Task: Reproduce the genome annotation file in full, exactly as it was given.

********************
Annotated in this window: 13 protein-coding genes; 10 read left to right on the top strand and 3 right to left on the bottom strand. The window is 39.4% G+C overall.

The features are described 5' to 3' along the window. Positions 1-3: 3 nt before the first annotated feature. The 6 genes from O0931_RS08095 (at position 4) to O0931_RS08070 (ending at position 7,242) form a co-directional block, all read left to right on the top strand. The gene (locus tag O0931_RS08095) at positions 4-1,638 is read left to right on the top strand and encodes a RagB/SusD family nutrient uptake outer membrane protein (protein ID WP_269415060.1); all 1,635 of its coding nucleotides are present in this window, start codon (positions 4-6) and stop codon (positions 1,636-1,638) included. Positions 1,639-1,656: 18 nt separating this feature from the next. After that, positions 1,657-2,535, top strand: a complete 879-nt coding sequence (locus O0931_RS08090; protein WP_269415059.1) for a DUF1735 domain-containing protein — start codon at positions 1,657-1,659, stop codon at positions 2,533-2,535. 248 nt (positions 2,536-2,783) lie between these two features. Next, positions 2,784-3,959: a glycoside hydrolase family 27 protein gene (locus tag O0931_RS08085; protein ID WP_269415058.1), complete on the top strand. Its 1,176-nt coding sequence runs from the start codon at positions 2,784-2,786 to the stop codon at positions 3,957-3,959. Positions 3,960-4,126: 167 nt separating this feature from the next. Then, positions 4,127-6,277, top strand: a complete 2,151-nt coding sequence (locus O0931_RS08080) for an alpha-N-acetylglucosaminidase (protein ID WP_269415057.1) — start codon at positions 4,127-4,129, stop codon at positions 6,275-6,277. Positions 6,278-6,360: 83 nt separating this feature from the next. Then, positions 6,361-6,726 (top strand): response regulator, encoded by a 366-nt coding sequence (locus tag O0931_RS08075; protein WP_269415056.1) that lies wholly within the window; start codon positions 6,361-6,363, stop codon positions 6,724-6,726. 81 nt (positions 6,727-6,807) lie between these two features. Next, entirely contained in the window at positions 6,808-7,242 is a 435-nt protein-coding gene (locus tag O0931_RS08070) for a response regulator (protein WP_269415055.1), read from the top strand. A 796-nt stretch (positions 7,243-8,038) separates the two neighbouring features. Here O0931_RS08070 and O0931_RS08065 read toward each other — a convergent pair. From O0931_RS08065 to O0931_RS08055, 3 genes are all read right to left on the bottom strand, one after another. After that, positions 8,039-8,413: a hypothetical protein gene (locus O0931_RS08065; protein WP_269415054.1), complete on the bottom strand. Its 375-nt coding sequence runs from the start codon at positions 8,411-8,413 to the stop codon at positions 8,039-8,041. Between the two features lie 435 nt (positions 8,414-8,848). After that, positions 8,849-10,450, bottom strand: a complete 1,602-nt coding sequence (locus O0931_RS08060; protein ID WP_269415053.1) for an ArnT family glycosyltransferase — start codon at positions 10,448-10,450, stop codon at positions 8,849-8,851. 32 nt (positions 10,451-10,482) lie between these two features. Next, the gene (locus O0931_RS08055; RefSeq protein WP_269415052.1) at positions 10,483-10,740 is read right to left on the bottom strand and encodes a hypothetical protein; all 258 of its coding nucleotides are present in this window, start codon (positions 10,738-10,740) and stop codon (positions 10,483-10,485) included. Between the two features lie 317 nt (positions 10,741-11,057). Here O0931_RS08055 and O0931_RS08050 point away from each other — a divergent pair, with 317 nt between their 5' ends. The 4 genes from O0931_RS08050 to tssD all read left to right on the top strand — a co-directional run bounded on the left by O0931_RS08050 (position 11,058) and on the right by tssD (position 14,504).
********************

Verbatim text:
Annotated in this window: 13 protein-coding genes; 10 read left to right on the top strand and 3 right to left on the bottom strand. The window is 39.4% G+C overall.

The features are described 5' to 3' along the window. Positions 1-3: 3 nt before the first annotated feature. The 6 genes from O0931_RS08095 (at position 4) to O0931_RS08070 (ending at position 7,242) form a co-directional block, all read left to right on the top strand. The gene (locus tag O0931_RS08095) at positions 4-1,638 is read left to right on the top strand and encodes a RagB/SusD family nutrient uptake outer membrane protein (protein ID WP_269415060.1); all 1,635 of its coding nucleotides are present in this window, start codon (positions 4-6) and stop codon (positions 1,636-1,638) included. Positions 1,639-1,656: 18 nt separating this feature from the next. After that, positions 1,657-2,535, top strand: a complete 879-nt coding sequence (locus O0931_RS08090; protein WP_269415059.1) for a DUF1735 domain-containing protein — start codon at positions 1,657-1,659, stop codon at positions 2,533-2,535. 248 nt (positions 2,536-2,783) lie between these two features. Next, positions 2,784-3,959: a glycoside hydrolase family 27 protein gene (locus tag O0931_RS08085; protein ID WP_269415058.1), complete on the top strand. Its 1,176-nt coding sequence runs from the start codon at positions 2,784-2,786 to the stop codon at positions 3,957-3,959. Positions 3,960-4,126: 167 nt separating this feature from the next. Then, positions 4,127-6,277, top strand: a complete 2,151-nt coding sequence (locus O0931_RS08080) for an alpha-N-acetylglucosaminidase (protein ID WP_269415057.1) — start codon at positions 4,127-4,129, stop codon at positions 6,275-6,277. Positions 6,278-6,360: 83 nt separating this feature from the next. Then, positions 6,361-6,726 (top strand): response regulator, encoded by a 366-nt coding sequence (locus tag O0931_RS08075; protein WP_269415056.1) that lies wholly within the window; start codon positions 6,361-6,363, stop codon positions 6,724-6,726. 81 nt (positions 6,727-6,807) lie between these two features. Next, entirely contained in the window at positions 6,808-7,242 is a 435-nt protein-coding gene (locus tag O0931_RS08070) for a response regulator (protein WP_269415055.1), read from the top strand. A 796-nt stretch (positions 7,243-8,038) separates the two neighbouring features. Here O0931_RS08070 and O0931_RS08065 read toward each other — a convergent pair. From O0931_RS08065 to O0931_RS08055, 3 genes are all read right to left on the bottom strand, one after another. After that, positions 8,039-8,413: a hypothetical protein gene (locus O0931_RS08065; protein WP_269415054.1), complete on the bottom strand. Its 375-nt coding sequence runs from the start codon at positions 8,411-8,413 to the stop codon at positions 8,039-8,041. Between the two features lie 435 nt (positions 8,414-8,848). After that, positions 8,849-10,450, bottom strand: a complete 1,602-nt coding sequence (locus O0931_RS08060; protein ID WP_269415053.1) for an ArnT family glycosyltransferase — start codon at positions 10,448-10,450, stop codon at positions 8,849-8,851. 32 nt (positions 10,451-10,482) lie between these two features. Next, the gene (locus O0931_RS08055; RefSeq protein WP_269415052.1) at positions 10,483-10,740 is read right to left on the bottom strand and encodes a hypothetical protein; all 258 of its coding nucleotides are present in this window, start codon (positions 10,738-10,740) and stop codon (positions 10,483-10,485) included. Between the two features lie 317 nt (positions 10,741-11,057). Here O0931_RS08055 and O0931_RS08050 point away from each other — a divergent pair, with 317 nt between their 5' ends. The 4 genes from O0931_RS08050 to tssD all read left to right on the top strand — a co-directional run bounded on the left by O0931_RS08050 (position 11,058) and on the right by tssD (position 14,504).